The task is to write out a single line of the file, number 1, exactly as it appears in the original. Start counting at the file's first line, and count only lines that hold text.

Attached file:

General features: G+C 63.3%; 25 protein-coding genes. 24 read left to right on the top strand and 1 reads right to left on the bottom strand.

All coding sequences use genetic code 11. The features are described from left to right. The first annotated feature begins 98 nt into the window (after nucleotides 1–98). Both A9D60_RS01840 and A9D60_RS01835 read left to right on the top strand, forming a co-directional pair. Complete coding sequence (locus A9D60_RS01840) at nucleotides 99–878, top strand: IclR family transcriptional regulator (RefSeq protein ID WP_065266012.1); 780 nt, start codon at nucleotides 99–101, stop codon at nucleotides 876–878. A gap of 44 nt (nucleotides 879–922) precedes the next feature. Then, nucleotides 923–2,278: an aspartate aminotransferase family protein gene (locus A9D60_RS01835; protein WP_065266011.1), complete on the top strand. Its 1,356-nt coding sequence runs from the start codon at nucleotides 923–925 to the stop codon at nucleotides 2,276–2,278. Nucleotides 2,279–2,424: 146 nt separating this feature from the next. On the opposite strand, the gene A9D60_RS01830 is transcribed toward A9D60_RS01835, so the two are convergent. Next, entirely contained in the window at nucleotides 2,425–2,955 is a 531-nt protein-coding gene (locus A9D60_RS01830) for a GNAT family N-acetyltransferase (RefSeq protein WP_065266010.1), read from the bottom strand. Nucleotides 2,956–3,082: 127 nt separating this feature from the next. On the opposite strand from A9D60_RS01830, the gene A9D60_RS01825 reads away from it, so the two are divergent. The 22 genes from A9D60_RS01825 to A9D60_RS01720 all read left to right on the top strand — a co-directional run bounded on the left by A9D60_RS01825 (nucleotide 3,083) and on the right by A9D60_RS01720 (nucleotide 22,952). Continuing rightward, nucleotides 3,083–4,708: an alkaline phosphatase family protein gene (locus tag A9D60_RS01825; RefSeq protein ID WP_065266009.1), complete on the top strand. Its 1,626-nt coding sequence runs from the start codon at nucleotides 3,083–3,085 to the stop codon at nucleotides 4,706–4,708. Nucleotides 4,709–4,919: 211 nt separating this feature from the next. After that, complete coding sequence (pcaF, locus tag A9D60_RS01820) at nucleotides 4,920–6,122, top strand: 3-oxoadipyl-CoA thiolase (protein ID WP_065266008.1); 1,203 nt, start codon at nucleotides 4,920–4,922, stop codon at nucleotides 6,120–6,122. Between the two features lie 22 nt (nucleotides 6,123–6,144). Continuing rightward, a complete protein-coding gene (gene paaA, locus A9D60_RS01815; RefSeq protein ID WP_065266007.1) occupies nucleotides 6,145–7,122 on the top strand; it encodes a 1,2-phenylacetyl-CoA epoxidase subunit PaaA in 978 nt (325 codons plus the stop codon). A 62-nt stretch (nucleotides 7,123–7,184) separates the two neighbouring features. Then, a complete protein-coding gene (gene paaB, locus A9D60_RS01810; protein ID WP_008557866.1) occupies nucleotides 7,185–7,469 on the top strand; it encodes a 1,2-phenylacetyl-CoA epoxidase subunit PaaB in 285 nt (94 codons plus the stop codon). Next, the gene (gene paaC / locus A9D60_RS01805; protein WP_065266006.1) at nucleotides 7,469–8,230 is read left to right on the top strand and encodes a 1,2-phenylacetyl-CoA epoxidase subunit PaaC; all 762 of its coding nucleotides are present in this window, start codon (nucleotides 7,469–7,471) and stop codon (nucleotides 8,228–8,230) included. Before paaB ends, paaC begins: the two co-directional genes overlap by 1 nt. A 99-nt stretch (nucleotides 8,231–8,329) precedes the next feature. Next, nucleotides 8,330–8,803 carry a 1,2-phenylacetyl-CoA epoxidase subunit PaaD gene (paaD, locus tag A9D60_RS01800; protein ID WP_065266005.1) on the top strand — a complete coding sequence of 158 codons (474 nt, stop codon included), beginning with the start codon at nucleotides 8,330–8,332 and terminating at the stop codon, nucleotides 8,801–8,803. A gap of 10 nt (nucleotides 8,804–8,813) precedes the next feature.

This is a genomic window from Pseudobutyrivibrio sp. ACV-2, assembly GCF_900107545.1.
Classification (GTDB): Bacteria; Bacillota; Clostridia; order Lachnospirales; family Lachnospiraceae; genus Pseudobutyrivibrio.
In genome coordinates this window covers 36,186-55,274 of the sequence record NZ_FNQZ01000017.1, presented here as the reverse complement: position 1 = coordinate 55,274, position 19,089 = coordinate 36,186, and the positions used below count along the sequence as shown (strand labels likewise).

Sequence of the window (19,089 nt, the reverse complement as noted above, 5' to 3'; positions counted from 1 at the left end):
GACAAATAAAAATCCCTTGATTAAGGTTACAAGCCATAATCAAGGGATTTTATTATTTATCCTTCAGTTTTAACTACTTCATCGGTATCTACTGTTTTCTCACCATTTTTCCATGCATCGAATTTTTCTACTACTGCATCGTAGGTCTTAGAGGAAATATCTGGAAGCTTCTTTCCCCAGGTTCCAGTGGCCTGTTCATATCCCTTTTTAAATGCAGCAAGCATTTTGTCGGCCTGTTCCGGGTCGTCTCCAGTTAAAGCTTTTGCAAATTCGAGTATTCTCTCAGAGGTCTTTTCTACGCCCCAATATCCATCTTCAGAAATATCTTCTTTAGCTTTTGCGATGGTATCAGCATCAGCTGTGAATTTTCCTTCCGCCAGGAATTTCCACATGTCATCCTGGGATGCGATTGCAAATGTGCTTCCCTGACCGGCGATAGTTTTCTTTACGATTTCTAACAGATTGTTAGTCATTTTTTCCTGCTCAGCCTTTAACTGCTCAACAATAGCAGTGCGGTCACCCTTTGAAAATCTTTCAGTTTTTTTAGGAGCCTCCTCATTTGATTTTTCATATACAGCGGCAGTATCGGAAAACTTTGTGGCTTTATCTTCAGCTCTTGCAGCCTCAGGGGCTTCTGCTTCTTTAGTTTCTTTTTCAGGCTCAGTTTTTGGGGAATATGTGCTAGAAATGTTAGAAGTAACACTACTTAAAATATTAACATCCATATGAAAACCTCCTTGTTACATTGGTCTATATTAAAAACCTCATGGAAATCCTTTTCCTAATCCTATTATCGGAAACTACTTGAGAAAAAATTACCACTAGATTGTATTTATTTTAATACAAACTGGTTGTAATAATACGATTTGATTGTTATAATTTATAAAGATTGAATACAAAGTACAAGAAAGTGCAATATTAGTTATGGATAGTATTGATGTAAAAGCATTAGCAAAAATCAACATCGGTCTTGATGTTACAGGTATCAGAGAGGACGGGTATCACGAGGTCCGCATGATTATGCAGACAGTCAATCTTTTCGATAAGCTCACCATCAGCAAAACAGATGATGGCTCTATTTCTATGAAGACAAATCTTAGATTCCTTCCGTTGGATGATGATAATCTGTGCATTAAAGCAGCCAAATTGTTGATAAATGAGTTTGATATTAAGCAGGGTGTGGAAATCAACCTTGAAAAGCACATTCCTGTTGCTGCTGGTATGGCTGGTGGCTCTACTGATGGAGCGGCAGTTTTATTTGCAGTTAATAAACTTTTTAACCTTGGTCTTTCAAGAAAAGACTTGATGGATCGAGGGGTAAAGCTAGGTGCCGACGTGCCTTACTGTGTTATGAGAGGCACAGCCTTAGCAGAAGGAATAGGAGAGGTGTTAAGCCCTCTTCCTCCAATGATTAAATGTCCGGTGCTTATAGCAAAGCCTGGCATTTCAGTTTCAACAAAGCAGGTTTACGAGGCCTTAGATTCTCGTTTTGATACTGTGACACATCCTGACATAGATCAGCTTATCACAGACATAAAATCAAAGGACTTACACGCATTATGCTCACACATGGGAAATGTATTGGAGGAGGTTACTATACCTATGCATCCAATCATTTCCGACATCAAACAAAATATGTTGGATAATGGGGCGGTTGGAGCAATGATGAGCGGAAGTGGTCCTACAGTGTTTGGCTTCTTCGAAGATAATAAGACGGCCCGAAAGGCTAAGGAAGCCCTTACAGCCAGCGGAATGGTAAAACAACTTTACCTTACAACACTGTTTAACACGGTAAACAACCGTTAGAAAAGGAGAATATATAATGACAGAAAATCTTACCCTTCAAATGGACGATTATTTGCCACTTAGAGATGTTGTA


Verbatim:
General features: G+C 63.3%; 25 protein-coding genes. 24 read left to right on the top strand and 1 reads right to left on the bottom strand.